December 06, 2019
Usage-based insurance (often called telematics-based insurance) is a growing feature of both personal auto and commercial auto insurance policies.
It expands underwriting from the traditional metrics of age, gender, occupation, and financial information to also include a driving evaluation (performed by a GPS unit attached to your car).
A general interpretation of these new usage-based insurance policies is that the traditional underwriting metrics are used to provide a base rate, which is then adjusted by the insurance company after considering the supplemental telematics data. For example, two people with similar ages, incomes, and occupations could get very different rates based on their driving habits. A person with superior driving habits will receive a discounted lower rate, while another person will get additional charges because of their unsafe behavior on the road.
That could either sound great or frustrating depending on how you look at it, but what are the real advantages or disadvantages of usage-based insurance? What's important to know about the service?
The primary reason that most individuals or companies try usage-based insurance is for the associated discounts.
Insurance companies are offering up to a 10-25% premium discount for good driving scores. For this reason alone, many people are choosing to give this type of insurance a shot. Often, if you qualify (and continue to receive the discount each year), it is an excellent reason to keep using it.
Frequently, insurance-approved vehicle trackers come with a software platform that enable you to track where your vehicles are and alert you if they leave a predefined territory (often refered to as geofencing).
For companies that want to monitor their fleet of vehicles or parents who want to know where their young drivers are going, telematics-based car insurance and geofencing tools can be very beneficial. You can often set up additional tracking rules, such as getting a text alert when your car exceeds the speed limit.
The driving behavior you observe when in the car with your employee or teen can be very different than their driving behavior without you present. A telematics device essentially gives you eyes on the road at all times. It will alert you of any problem drivers and let you know to which unsafe habits to address (or suffer the consequence of paying more for insurance).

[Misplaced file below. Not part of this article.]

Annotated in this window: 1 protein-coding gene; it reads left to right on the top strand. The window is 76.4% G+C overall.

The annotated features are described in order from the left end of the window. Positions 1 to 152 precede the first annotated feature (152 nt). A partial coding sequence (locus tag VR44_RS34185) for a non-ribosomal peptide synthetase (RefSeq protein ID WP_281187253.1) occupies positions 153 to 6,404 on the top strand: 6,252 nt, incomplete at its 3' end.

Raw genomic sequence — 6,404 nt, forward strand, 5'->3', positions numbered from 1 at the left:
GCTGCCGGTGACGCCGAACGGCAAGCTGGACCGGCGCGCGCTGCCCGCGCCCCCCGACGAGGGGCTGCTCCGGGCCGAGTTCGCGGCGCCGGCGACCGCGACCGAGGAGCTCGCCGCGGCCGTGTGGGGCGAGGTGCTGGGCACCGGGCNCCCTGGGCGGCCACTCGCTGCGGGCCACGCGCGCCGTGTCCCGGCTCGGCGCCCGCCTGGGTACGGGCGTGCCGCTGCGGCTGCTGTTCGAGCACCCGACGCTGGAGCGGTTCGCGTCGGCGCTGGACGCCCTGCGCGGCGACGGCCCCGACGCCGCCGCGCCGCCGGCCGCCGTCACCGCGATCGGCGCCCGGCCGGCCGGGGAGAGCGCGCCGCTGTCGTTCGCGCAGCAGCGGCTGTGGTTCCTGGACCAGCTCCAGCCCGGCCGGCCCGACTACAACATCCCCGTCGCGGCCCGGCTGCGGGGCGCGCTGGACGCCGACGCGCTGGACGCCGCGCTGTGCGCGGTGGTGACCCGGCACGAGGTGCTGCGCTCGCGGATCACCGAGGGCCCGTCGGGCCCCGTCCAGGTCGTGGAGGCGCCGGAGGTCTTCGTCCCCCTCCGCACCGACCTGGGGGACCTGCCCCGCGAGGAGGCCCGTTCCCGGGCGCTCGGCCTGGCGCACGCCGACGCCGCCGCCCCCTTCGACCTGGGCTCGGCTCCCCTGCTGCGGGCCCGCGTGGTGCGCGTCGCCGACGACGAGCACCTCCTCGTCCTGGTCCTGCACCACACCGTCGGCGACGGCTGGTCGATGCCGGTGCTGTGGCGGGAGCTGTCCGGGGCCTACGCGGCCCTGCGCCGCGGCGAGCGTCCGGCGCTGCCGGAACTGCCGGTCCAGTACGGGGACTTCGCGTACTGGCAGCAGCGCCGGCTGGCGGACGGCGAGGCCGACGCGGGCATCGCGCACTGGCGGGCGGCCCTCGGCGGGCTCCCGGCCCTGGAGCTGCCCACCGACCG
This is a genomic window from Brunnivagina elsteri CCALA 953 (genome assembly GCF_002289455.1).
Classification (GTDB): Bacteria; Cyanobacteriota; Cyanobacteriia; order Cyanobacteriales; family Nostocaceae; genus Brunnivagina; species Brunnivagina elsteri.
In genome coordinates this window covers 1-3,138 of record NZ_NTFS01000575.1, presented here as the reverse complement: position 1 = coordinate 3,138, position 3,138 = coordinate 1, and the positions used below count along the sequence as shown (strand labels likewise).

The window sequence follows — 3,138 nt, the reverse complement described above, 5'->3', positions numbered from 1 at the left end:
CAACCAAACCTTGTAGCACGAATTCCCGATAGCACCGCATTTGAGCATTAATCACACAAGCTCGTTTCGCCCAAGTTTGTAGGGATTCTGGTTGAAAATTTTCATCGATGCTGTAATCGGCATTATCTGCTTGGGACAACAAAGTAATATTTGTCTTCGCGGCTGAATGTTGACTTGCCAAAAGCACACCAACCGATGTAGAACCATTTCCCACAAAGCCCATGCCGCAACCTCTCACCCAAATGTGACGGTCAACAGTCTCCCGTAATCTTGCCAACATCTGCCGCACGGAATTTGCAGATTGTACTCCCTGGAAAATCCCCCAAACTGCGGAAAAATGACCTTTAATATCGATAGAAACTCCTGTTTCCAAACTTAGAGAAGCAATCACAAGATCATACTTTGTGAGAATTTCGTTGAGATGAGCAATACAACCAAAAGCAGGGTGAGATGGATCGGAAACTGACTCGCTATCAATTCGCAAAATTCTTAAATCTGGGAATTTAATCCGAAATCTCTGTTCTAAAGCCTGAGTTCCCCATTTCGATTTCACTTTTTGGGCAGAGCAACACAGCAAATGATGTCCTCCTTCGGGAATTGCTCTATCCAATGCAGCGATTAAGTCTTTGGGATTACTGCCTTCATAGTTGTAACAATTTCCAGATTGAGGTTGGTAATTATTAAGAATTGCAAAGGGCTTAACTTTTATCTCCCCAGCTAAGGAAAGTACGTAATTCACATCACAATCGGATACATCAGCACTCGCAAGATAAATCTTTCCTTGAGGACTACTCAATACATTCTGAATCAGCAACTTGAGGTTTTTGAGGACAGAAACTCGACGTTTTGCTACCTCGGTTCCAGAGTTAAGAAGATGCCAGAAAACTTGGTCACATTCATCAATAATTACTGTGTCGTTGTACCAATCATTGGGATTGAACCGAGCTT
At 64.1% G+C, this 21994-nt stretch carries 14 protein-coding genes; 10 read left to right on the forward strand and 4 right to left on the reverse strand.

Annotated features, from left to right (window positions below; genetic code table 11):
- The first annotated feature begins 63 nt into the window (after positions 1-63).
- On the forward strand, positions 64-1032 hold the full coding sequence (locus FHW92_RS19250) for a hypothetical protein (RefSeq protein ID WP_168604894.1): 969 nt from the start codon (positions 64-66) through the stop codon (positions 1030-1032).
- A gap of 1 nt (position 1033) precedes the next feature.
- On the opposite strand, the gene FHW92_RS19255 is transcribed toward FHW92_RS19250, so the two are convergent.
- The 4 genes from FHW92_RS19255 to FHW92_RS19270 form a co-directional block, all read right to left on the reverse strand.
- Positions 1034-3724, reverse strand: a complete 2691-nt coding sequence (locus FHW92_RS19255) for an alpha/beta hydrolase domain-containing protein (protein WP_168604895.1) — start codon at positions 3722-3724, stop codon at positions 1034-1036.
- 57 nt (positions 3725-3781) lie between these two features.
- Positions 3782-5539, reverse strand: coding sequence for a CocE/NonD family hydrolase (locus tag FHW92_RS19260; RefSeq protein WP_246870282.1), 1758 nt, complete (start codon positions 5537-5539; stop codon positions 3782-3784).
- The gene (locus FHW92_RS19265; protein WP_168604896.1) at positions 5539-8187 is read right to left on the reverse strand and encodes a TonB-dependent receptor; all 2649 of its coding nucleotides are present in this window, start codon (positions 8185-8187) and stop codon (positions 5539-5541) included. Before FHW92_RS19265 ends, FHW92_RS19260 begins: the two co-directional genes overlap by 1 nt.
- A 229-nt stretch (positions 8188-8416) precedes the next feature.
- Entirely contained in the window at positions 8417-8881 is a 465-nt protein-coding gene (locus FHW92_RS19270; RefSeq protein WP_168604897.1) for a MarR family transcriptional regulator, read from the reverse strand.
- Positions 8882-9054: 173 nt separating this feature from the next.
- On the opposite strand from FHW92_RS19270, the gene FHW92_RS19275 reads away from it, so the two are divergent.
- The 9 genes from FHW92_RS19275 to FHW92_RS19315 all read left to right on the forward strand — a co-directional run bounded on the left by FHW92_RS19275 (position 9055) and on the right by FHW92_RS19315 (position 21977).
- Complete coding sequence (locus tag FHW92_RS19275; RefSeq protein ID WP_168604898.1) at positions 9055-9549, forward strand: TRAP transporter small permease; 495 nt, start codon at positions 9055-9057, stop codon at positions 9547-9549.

If you or a vehicle you own is involved in an accident, it is much easier to do forensics when there is GPS data leading up to the incident. The authorities and insurance claims adjusters can use telematics information, such as the braking intensity, speed, and acceleration, to pinpoint what went wrong and settle the claim more accurately.
Many telematics car insurance platforms come with other tools to monitor and manage driving habits. These solutions will continue to update and release new tools to provide you, your drivers, and your insurance company with value.
Driving often requires a certain amount of hard braking and acceleration. Driver-monitoring technology does not recognize when you are being a defensive driver versus when you are acting recklessly.
For example, if you are driving in a parking lot and a child walks in front of your car, it is good and necessary to slam on your brakes to avoid harming them. In this instance, the telematics system would give you a negative mark.
Additionally, if you live in an area with a lot of traffic or fast highways, it might be virtually impossible to get a score that could lead to a discount.
Finally, we have seen complaints that certain app-based usage services (cell phone GPS apps) can't recognize when a person is driving versus simply being the passenger in a car that is braking and accelerating in an unsafe manner.
All of these are situations you cannot control and could often be good driving behavior, but will yield negative scores in insurance-approved tracking devices. Seeing data that signals a "high-risk driver," the insurance carrier will either remove your discount, raise your insurance premiums, or won't renew your policy. This is one of the biggest disadvantages of usage-based insurance.
Your driving information, location history, and more will be stored in a database and linked to your name. How this information is used beyond determining insurance rates, and in the future, is ambiguous. These telematics car insurance devices are always on and if unplugged (even for a short trip), you might be disqualified from any premium savings.
Going through the hassle of having your family or employees download apps or install insurance-approved vehicle trackers in each of your cars is frequently not worth the discount. For companies with a large fleet of vehicles in particular, installation can be a huge effort.
Plus, if you were to switch insurance carriers, you might have to remove the device from your vehicle and return it, only to reinstall another device that is approved by the new insurance carrier. This is can be problematic, especially if you prefer 6-month insurance policies.
Usage-based insurance will continue to grow and become more refined as time goes on, but is it worth it right now? If you can get a positive driving score and your insurance company offers significant discounts, it might be worth a try.
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